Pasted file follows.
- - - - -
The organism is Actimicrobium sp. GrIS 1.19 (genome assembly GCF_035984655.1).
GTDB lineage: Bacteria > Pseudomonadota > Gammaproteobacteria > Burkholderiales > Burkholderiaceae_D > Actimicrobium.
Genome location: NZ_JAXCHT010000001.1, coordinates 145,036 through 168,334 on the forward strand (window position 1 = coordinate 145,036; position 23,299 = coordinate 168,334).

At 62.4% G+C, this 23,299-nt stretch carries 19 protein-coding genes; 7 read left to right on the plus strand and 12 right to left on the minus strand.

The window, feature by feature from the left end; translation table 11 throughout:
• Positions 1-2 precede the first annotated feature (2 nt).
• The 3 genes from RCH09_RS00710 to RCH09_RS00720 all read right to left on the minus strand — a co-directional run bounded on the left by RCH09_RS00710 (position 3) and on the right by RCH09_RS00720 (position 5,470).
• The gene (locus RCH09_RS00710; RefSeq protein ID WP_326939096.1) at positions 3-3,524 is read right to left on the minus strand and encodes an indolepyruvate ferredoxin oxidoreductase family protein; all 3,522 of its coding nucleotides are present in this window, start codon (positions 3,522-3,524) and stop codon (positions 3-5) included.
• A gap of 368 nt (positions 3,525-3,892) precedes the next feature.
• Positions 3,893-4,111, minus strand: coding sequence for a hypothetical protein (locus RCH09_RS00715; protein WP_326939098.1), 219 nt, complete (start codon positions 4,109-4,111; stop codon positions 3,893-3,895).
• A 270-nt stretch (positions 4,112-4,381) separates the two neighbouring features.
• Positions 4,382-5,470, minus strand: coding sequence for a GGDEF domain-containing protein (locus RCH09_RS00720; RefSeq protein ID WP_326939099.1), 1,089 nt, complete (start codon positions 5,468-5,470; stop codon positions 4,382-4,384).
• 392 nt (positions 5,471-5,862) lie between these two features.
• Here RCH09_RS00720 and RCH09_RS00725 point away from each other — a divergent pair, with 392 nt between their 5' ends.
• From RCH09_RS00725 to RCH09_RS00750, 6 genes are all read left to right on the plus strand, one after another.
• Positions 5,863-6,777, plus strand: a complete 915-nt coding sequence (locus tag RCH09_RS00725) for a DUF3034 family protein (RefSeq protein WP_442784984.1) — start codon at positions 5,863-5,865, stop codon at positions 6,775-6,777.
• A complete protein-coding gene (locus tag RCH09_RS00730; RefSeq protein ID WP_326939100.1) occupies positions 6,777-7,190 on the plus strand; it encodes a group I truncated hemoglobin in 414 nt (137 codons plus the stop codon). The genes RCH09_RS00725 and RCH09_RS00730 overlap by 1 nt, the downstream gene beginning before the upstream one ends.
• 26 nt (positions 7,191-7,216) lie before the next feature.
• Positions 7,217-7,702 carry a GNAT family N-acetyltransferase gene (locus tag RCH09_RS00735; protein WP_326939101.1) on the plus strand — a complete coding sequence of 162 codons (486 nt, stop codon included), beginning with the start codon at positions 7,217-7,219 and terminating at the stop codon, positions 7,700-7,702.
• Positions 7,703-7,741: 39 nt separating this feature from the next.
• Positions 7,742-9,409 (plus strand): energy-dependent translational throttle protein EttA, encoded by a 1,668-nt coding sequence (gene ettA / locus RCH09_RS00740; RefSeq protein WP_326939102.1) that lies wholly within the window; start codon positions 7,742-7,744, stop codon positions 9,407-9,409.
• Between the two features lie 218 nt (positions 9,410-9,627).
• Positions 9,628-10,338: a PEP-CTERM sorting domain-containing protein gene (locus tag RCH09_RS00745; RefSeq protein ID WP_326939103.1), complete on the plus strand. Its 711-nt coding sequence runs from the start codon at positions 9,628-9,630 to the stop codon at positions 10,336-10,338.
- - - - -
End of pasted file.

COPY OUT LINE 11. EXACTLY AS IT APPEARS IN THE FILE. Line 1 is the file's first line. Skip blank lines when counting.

• A 270-nt stretch (positions 4,112-4,381) separates the two neighbouring features.